Other garden tours may have acres of landscaping or century-old homes, but the University Place garden tour this weekend offers something different: innovative gardens, courtyards and entryways making the most of small spaces and slopes, with mid-century architecture. On the tour for the first time ever is the historic Curran House, designed by architect Robert Price in 1955 with ongoing restoration funded by the garden tour itself.
“This year’s gardens are all new, they’ve never been shown before,” says organizer Karen Benveniste, co-president of the University Place Historical Society, which runs the tour as a fundraiser. “We’re especially excited about the Curran House.”
Built by Charles and Mary Curran and situated inside the historic Curran Apple Orchard park, the house — once slated for demolition — has been undergoing restoration for the last few years, including a new roof and deck. But the proceeds from last year’s tour paid for new paint on the exterior, bringing back the original distinctive 1950s shades of charcoal gray with orange doors and gold accents, plus the restoration of Price’s signature geometric stained glass.
Even better, says Benveniste, the painter then asked to rent the house, and is now living in it while working on the interior. He’s beginning with the kitchen, restoring it to the original palette of avocado and gold. Eventually, the society’s goal is to open the house as a museum, but for now it’s a part of the garden tour.
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Other gardens on the tour include three along Soundview Drive West, two of them right next door to each other. The Mazzuca garden is a 1950 brick rambler that the current owners have transformed to create outdoor “rooms” around a courtyard.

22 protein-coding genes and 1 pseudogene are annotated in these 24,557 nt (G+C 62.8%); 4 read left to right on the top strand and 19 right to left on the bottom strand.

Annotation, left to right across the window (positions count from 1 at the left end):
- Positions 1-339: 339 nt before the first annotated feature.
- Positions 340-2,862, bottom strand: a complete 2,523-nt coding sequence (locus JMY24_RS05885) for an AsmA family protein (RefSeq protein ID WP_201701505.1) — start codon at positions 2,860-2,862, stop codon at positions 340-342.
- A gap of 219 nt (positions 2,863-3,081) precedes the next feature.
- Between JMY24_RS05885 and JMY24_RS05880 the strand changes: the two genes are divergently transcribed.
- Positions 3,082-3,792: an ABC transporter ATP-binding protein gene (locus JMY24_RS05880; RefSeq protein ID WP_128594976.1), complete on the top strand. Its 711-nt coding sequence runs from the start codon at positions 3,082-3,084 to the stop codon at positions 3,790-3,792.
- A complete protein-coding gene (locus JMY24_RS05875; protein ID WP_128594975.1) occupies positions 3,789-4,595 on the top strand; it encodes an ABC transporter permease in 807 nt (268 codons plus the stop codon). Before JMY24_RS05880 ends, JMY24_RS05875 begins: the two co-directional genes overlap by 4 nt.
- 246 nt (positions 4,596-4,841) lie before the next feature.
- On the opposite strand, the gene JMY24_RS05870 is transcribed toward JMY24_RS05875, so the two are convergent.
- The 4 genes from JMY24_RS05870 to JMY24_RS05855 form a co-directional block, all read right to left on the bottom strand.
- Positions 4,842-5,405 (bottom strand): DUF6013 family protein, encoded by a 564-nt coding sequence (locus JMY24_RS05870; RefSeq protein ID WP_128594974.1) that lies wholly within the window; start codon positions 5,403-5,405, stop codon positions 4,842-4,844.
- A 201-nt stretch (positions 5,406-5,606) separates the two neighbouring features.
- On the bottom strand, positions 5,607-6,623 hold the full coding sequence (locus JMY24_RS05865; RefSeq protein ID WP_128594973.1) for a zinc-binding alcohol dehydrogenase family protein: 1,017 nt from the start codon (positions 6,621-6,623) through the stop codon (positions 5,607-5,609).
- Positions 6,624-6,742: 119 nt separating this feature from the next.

“It has a very indoor-outdoor flow,” Benveniste says. “Wherever you are inside you can see to the garden.”
Next door, the Wagoner-Heilman garden is a great example of what to do with big problem plants. Having taken out an overgrown photinia hedge, the owners built a decorative cedar fence in its place, and behind that a Zen garden, complete with raked sand and waterfall. Elsewhere are mature rhododendrons, hostas and blueberries, with fir trees pruned in Japanese aesthetic and blown glass sculpture throughout.
Then there’s the Boiter garden, another landscape transformed from neglected overgrowth and replanted with many salvaged Northwest natives. The Findlay garden on Grandview Drive, meanwhile, is a beautiful example of how to deal with the kind of slopes many UP gardeners face, utilizing terraces and gravel mulch.
The two remaining gardens are bigger, belonging to a former and a current UP councilmember: one an English-style garden with sculptures, the other a forest garden with a fernery, stumpery and rock cairn garden, making the most of something the area “has a wealth of,” as Benviste points out.
Ticket purchasers get a brochure map and entry to gardens both Saturday and Sunday. Visit them in any order. Children are welcome with parents, but not dogs; and the gardens are not walker- or wheelchair-accessible. Photography is allowed. There’s also a drawing for two art prizes.
For Benveniste, the beauty of the University Place garden tour is in the intimate size, showing just what good design can do in small spaces.
“On other tours, like on Vashon Island, you’ll find gardens that are two or three acres,” she says. “Ours in University Place are tighter gardens, but with great interest.”